Anyways, on his last day on the job, Ottway writes a goodbye letter to his wife Ana and sets out to commit suicide. While holding the gun to his mouth, Ottway hears the howl of a wolf, which forces him to shoot the approaching animal instead of himself.

After completing the job, the oil drillers and Ottway embark on a plane headed home during an icy blizzard. The plane cannot withstand the chaotic storm and crashes in the middle of the Alaskan wilderness.

After doing a post-crash assessment of who’s left, Ottway stumbles upon a survivor being eaten alive by an enormous gray wolf. Ottway and his banged-up gang of roughnecks are stranded in a wolf pack’s territory. These aren’t cute, cuddly Siberian huskies either.

These things are massive, snarling man-eaters – monsters with glowing eyes and slick black fur matted with dried blood. They’re closer to the beasties from “Attack the Block” than “White Fang.”

To repurpose Samuel L. Jackson’s immortal dialogue from 2006’s “Snakes on a Plane,” Liam Neeson has had it with these motherf*cking wolves in this motherf*cking Alaskan wilderness!

Needless to say, crotchety old wolf-killer Neeson takes matters into his own hands and tries to lead the survivors to safety while being stalked by the alpha male and his pack. With no guns, there’s a lot of hardcore Rambo business going down as Neeson creates boomsticks (sharp branches with shotgun shells fixed to the ends) to stab the wolves with.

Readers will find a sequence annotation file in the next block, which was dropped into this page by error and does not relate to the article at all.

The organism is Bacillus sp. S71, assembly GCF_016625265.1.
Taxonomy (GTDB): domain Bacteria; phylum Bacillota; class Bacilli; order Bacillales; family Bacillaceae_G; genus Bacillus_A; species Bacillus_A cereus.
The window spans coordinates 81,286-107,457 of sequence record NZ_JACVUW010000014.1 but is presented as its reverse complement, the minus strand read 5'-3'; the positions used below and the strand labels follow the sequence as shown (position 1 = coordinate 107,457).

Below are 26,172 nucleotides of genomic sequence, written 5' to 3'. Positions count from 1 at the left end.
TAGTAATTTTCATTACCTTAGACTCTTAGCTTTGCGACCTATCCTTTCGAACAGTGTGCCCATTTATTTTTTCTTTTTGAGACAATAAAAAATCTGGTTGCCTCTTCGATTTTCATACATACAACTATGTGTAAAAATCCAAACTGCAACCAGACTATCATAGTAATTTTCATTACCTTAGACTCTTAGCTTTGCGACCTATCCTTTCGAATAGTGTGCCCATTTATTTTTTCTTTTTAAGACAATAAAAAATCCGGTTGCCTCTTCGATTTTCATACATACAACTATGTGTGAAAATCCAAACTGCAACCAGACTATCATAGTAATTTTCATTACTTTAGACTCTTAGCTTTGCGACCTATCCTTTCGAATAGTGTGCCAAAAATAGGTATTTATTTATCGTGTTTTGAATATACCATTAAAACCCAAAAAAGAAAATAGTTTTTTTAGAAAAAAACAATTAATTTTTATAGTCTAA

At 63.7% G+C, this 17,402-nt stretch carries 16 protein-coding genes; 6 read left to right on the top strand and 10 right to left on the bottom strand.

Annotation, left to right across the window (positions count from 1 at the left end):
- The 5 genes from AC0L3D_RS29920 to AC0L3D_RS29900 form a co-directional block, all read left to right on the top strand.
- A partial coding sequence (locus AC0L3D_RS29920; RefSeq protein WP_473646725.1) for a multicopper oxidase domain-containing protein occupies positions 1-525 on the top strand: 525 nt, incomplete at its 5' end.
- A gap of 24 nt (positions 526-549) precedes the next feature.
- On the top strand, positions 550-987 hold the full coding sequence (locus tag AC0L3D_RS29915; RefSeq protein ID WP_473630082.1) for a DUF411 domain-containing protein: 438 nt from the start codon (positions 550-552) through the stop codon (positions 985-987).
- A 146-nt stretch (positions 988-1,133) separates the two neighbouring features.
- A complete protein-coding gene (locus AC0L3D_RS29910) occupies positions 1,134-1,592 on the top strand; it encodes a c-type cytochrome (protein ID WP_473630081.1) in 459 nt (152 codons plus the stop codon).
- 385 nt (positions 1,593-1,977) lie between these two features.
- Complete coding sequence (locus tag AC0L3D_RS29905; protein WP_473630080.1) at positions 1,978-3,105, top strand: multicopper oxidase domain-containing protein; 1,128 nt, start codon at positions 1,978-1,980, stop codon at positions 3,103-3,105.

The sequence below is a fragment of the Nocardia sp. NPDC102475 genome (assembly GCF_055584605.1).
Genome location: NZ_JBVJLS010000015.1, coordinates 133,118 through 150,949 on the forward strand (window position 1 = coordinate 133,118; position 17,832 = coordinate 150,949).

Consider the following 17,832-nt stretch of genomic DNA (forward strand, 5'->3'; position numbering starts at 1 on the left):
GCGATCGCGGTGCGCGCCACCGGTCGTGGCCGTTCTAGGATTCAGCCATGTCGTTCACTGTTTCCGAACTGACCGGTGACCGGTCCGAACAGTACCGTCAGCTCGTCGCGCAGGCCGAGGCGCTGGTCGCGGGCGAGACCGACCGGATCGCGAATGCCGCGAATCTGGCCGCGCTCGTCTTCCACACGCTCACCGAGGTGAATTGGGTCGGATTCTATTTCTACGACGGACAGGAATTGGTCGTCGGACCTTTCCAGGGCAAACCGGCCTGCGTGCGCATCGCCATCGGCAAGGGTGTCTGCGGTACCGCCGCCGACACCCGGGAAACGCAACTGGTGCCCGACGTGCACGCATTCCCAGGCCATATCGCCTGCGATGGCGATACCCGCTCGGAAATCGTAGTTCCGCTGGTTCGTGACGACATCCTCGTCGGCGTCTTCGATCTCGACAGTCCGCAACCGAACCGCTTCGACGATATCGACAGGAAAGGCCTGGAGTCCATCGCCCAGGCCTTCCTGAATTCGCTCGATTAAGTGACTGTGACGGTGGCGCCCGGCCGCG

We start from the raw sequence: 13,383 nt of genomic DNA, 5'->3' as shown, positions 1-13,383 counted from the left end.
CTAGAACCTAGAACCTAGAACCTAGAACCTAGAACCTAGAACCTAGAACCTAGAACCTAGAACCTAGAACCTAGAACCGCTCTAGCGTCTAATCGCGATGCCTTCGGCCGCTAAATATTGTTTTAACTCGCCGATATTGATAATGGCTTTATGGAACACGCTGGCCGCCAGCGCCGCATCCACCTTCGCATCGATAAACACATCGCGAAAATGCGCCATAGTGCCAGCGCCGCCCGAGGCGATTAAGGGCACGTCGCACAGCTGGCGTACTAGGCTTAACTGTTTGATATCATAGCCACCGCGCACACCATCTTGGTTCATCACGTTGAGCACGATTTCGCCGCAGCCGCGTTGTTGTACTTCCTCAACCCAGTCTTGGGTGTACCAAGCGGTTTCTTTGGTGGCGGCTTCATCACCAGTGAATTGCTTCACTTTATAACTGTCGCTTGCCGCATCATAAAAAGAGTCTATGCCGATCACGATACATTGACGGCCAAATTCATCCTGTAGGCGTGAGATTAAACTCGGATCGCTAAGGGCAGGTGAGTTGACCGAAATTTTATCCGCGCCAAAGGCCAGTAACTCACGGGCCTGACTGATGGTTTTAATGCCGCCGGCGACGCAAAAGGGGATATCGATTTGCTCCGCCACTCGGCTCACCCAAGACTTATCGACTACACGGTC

One particularly “Movies For Guys Who Like Movies” moment involves a man stabbing a wolf to death and then shoving a stick up its ass to roast over an open flame. After eating the greasy wolf meat, one of the survivors cuts the wolf’s head off and howls to the rest of the pack, tossing it into the forest as a way of saying “Don’t f*ck with us!”

The wolves’ response: a series of horrifying howls, their hot breath rising in the air from the darkness of the forest, their eyes glowing – waiting for the men to let their guard down so they can dismember them and re-claim their territory.

“The Grey” is a brutal, bleak film where man (without technology or weaponry) is left to fight one of nature’s true apex predators. It’s like “Predator” with a dash of National Geographic – or “Gran Torino” if, instead of fighting Asians and Blacks, Clint Eastwood’s character beat the shit out of wolves.

Clint waves goodbye to Whitney Houston (1963-2012)

Is The Mortal Instruments movie dead?….. Not entirely